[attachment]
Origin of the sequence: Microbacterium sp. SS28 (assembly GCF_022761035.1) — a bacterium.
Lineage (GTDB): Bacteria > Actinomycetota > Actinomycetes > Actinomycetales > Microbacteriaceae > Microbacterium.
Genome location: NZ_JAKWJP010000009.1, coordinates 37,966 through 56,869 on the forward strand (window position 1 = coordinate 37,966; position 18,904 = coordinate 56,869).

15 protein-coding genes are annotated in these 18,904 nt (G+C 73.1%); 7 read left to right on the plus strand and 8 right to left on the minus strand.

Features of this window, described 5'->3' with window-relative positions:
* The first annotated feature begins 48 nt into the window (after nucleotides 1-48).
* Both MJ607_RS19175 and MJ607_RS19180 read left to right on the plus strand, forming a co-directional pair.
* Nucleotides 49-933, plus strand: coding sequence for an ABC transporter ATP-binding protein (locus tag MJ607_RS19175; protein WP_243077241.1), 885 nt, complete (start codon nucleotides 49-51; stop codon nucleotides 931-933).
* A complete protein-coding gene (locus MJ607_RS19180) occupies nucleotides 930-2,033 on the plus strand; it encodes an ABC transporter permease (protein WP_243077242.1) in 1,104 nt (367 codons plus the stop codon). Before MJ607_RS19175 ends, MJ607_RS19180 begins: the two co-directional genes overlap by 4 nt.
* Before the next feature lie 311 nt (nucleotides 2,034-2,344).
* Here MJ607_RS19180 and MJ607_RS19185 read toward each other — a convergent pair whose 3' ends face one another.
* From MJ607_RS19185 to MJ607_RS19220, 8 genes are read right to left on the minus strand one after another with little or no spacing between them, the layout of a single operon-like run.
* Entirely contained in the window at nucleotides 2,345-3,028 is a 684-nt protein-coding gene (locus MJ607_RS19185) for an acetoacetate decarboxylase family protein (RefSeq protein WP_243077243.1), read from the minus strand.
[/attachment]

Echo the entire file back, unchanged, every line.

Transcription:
Origin of the sequence: Microbacterium sp. SS28 (assembly GCF_022761035.1) — a bacterium.
Lineage (GTDB): Bacteria > Actinomycetota > Actinomycetes > Actinomycetales > Microbacteriaceae > Microbacterium.
Genome location: NZ_JAKWJP010000009.1, coordinates 37,966 through 56,869 on the forward strand (window position 1 = coordinate 37,966; position 18,904 = coordinate 56,869).

15 protein-coding genes are annotated in these 18,904 nt (G+C 73.1%); 7 read left to right on the plus strand and 8 right to left on the minus strand.

Features of this window, described 5'->3' with window-relative positions:
* The first annotated feature begins 48 nt into the window (after nucleotides 1-48).
* Both MJ607_RS19175 and MJ607_RS19180 read left to right on the plus strand, forming a co-directional pair.
* Nucleotides 49-933, plus strand: coding sequence for an ABC transporter ATP-binding protein (locus tag MJ607_RS19175; protein WP_243077241.1), 885 nt, complete (start codon nucleotides 49-51; stop codon nucleotides 931-933).
* A complete protein-coding gene (locus MJ607_RS19180) occupies nucleotides 930-2,033 on the plus strand; it encodes an ABC transporter permease (protein WP_243077242.1) in 1,104 nt (367 codons plus the stop codon). Before MJ607_RS19175 ends, MJ607_RS19180 begins: the two co-directional genes overlap by 4 nt.
* Before the next feature lie 311 nt (nucleotides 2,034-2,344).
* Here MJ607_RS19180 and MJ607_RS19185 read toward each other — a convergent pair whose 3' ends face one another.
* From MJ607_RS19185 to MJ607_RS19220, 8 genes are read right to left on the minus strand one after another with little or no spacing between them, the layout of a single operon-like run.
* Entirely contained in the window at nucleotides 2,345-3,028 is a 684-nt protein-coding gene (locus MJ607_RS19185) for an acetoacetate decarboxylase family protein (RefSeq protein WP_243077243.1), read from the minus strand.